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Tip: Understanding Rank

PEP-Web Tip of the Day

When you do a search, you can sort the results bibliographically alphabetical or by “rank”. What is Rank?

Rank refers to the search engine’s “best guess” as to the relevance of the result to the search you specified. The exact method of ranking used varies a bit depending on the search. In its most basic level, when you specify a single search term, rank looks at the density of the matches for the word in the document, and how close to the beginning of the document they appear as a measure of importance to the paper’s topic. The documents with the most matches and where the term is deemed to have the most importance, have the highest “relevance” and are ranked first (presented first).

When you specify more than one term to appear anywhere in the article, the method is similar, but the search engine looks at how many of those terms appear, and how close together they appear, how close to the beginning of the document, and can even take into account the relative rarity of the search terms and their density in the retrieved file, where infrequent terms count more heavily than common terms.

To see a simple example of this, search for the words (not the phrase, so no quotes):

unconscious communications

Look at the density of matches in each document on the first page of the hits. Then go to the last page of matched documents, and observe the density of matches within the documents.

A more complex search illustrates this nicely with a single page and only 15 matches:

counter*tr* w/25 “liv* out” w/25 enact*

There are a lot of word forms and variants of the words (due to the * wildcards) above that can match, but the proximity (w/25) clause limits the potential for matching. What’s interesting here though is how easily you can see the match density decrease as you view down the short list.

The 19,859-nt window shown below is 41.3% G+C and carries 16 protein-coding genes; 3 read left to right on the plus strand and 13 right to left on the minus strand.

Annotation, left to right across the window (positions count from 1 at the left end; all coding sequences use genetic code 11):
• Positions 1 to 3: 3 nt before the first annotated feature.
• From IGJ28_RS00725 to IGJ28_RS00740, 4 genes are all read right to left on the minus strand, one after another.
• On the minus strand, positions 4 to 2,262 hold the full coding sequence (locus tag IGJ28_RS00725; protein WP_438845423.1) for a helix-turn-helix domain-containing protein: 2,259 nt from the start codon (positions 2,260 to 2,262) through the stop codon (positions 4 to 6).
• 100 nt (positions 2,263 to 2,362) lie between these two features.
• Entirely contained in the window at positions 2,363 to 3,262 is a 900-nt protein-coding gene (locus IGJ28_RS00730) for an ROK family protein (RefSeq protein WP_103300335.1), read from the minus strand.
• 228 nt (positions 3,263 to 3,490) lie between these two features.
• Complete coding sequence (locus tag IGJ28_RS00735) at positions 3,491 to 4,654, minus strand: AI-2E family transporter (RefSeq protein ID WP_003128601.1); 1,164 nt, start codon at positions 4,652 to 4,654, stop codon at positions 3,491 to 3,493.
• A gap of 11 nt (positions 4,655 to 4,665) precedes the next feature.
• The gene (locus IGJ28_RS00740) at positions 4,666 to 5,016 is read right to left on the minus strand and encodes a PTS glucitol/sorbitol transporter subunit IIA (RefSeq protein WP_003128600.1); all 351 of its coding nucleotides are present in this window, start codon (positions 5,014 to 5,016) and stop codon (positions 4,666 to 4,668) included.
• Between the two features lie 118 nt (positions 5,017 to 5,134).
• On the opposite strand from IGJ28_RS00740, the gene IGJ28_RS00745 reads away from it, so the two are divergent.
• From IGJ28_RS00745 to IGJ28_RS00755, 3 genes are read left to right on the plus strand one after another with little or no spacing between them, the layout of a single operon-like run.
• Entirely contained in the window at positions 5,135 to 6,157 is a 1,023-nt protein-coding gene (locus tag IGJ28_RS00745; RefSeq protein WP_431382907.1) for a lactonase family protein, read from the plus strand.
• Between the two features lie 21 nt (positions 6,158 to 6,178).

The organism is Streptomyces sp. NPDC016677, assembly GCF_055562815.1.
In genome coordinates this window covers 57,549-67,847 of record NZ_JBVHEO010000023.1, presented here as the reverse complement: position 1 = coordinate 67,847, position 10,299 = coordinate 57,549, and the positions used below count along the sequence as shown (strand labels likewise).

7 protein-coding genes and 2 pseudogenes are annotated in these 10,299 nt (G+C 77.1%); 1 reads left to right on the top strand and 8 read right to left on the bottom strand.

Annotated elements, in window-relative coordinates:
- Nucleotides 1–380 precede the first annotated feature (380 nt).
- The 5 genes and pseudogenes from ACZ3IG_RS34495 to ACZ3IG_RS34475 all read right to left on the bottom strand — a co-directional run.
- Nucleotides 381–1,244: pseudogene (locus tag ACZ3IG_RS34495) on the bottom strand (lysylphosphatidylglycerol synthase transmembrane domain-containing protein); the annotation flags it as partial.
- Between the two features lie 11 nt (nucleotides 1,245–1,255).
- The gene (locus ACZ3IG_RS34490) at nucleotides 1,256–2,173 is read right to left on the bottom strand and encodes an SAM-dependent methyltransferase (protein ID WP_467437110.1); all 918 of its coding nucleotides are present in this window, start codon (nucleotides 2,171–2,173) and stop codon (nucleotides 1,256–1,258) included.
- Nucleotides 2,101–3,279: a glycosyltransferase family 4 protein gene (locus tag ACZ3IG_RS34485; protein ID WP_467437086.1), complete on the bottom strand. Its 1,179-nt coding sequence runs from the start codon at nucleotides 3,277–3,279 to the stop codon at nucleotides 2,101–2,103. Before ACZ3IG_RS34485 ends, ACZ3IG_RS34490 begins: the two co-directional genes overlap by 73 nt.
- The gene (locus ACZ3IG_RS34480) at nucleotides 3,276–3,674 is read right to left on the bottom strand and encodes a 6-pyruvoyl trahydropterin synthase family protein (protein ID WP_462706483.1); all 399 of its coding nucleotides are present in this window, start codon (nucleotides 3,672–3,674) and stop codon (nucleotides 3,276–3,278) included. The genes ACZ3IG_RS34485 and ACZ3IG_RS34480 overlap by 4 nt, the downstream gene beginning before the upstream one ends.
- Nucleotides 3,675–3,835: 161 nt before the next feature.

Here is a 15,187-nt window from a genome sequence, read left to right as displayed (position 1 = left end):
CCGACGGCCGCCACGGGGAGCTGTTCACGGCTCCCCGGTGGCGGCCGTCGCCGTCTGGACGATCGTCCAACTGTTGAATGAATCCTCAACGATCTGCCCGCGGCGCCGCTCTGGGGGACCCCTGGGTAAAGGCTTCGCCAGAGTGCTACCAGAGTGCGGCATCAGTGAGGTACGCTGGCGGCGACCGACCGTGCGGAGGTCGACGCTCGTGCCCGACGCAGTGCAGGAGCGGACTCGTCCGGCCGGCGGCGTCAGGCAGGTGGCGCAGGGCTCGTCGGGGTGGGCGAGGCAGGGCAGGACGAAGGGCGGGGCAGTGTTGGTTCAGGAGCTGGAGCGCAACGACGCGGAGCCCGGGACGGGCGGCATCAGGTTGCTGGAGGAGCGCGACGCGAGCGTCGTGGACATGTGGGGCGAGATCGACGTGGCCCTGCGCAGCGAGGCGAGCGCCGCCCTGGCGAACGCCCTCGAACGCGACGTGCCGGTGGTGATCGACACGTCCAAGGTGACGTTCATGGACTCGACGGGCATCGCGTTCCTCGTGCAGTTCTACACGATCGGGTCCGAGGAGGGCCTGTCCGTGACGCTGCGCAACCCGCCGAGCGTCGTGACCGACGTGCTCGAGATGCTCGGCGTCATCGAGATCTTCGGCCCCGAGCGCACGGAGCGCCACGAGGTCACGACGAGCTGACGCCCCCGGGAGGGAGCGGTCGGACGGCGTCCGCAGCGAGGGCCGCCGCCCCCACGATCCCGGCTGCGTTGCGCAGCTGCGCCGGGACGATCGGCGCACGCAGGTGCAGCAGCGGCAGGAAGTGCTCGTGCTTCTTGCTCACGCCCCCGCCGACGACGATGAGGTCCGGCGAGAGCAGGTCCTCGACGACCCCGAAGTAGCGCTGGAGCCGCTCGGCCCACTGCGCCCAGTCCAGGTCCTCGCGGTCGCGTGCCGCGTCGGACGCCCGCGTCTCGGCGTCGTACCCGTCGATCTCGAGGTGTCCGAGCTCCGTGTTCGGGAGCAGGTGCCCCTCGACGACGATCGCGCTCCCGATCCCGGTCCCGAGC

The end result of selecting order by rank is that the search engine’s best “guess” as to which articles are more relevant appear higher on the list than less relevant articles.

For the complete list of tips, see PEP-Web Tips on the PEP-Web support page.

Reich, G. Cierpka, M. (1998). Identity Conflicts in Bulimia Nervosa: Psychodynamic Patterns and Psychoanalytic Treatment. Psychoanal. Inq., 18(3):383-402.

(1998). Psychoanalytic Inquiry, 18(3):383-402

Identity Conflicts in Bulimia Nervosa: Psychodynamic Patterns and Psychoanalytic Treatment

Günter Reich, Ph.D. and Manfred Cierpka, M.D.

In Germany, as in many other countries, psychoanalytic and psychotherapeutic practice is becoming more and more concerned with the treatment of Bulimia nervosa. The treatment of bulimic patients often calls for certain modifications in psychoanalytical technique. The specific symptoms of the disorder; the conflicts and the ego structures, particularly defense; and the nature of the patients' interpersonal relationships must be taken into consideration. The following observations are based on many years of experience gathered in our special outpatient department for eating disorders. Various types of treatment are used, sometimes in combination with one another (e.g., psychoanalytic and psychodynamic individual therapy, family therapy, cognitive behavioral therapy, group therapy). This has presented grounds for discussion on the various parameters of psychoanalytic therapy.

In Germany, the background for this discussion is as follows:

1.   In the conflict concerning the effectiveness of various therapeutic methods for the treatment of mental disorders, psychoanalysts are under increasing pressure to justify the time and costs their approach involves.

[This is a summary or excerpt from the full text of the book or article. The full text of the document is available to subscribers.]

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